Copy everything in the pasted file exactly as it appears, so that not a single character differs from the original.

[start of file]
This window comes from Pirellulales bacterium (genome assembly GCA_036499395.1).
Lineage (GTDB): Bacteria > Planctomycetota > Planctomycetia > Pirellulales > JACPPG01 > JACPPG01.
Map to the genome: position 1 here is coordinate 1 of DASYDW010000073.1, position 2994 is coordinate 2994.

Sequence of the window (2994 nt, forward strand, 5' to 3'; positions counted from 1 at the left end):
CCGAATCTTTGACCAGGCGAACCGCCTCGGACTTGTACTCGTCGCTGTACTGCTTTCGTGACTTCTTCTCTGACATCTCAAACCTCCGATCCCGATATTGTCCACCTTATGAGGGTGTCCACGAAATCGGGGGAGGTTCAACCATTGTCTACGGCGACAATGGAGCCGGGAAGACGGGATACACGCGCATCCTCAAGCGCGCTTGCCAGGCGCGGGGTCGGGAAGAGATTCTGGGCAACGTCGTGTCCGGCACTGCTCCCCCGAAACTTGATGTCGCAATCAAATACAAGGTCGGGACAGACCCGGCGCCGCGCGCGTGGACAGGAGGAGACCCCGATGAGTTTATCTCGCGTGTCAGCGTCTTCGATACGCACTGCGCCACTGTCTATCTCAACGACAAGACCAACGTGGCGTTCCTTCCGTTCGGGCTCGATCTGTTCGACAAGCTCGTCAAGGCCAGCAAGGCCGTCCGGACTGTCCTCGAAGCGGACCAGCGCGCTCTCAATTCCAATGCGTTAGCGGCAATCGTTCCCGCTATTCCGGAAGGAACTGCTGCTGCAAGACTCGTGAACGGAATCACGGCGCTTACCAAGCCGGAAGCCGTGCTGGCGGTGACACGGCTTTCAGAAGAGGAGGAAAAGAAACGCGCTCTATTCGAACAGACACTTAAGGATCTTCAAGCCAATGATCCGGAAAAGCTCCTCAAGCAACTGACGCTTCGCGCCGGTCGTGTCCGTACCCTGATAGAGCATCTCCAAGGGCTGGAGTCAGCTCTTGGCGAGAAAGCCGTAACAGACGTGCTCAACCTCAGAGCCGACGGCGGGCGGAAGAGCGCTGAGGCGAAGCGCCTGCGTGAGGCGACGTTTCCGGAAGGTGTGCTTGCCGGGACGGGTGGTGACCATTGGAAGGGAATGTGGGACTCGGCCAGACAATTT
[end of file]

This window comes from Pirellulales bacterium (genome assembly GCA_036499395.1).
Lineage (GTDB): Bacteria > Planctomycetota > Planctomycetia > Pirellulales > JACPPG01 > JACPPG01.
Map to the genome: position 1 here is coordinate 1 of DASYDW010000073.1, position 2994 is coordinate 2994.

Sequence of the window (2994 nt, forward strand, 5' to 3'; positions counted from 1 at the left end):
CCGAATCTTTGACCAGGCGAACCGCCTCGGACTTGTACTCGTCGCTGTACTGCTTTCGTGACTTCTTCTCTGACATCTCAAACCTCCGATCCCGATATTGTCCACCTTATGAGGGTGTCCACGAAATCGGGGGAGGTTCAACCATTGTCTACGGCGACAATGGAGCCGGGAAGACGGGATACACGCGCATCCTCAAGCGCGCTTGCCAGGCGCGGGGTCGGGAAGAGATTCTGGGCAACGTCGTGTCCGGCACTGCTCCCCCGAAACTTGATGTCGCAATCAAATACAAGGTCGGGACAGACCCGGCGCCGCGCGCGTGGACAGGAGGAGACCCCGATGAGTTTATCTCGCGTGTCAGCGTCTTCGATACGCACTGCGCCACTGTCTATCTCAACGACAAGACCAACGTGGCGTTCCTTCCGTTCGGGCTCGATCTGTTCGACAAGCTCGTCAAGGCCAGCAAGGCCGTCCGGACTGTCCTCGAAGCGGACCAGCGCGCTCTCAATTCCAATGCGTTAGCGGCAATCGTTCCCGCTATTCCGGAAGGAACTGCTGCTGCAAGACTCGTGAACGGAATCACGGCGCTTACCAAGCCGGAAGCCGTGCTGGCGGTGACACGGCTTTCAGAAGAGGAGGAAAAGAAACGCGCTCTATTCGAACAGACACTTAAGGATCTTCAAGCCAATGATCCGGAAAAGCTCCTCAAGCAACTGACGCTTCGCGCCGGTCGTGTCCGTACCCTGATAGAGCATCTCCAAGGGCTGGAGTCAGCTCTTGGCGAGAAAGCCGTAACAGACGTGCTCAACCTCAGAGCCGACGGCGGGCGGAAGAGCGCTGAGGCGAAGCGCCTGCGTGAGGCGACGTTTCCGGAAGGTGTGCTTGCCGGGACGGGTGGTGACCATTGGAAGGGAATGTGGGACTCGGCCAGACAATTT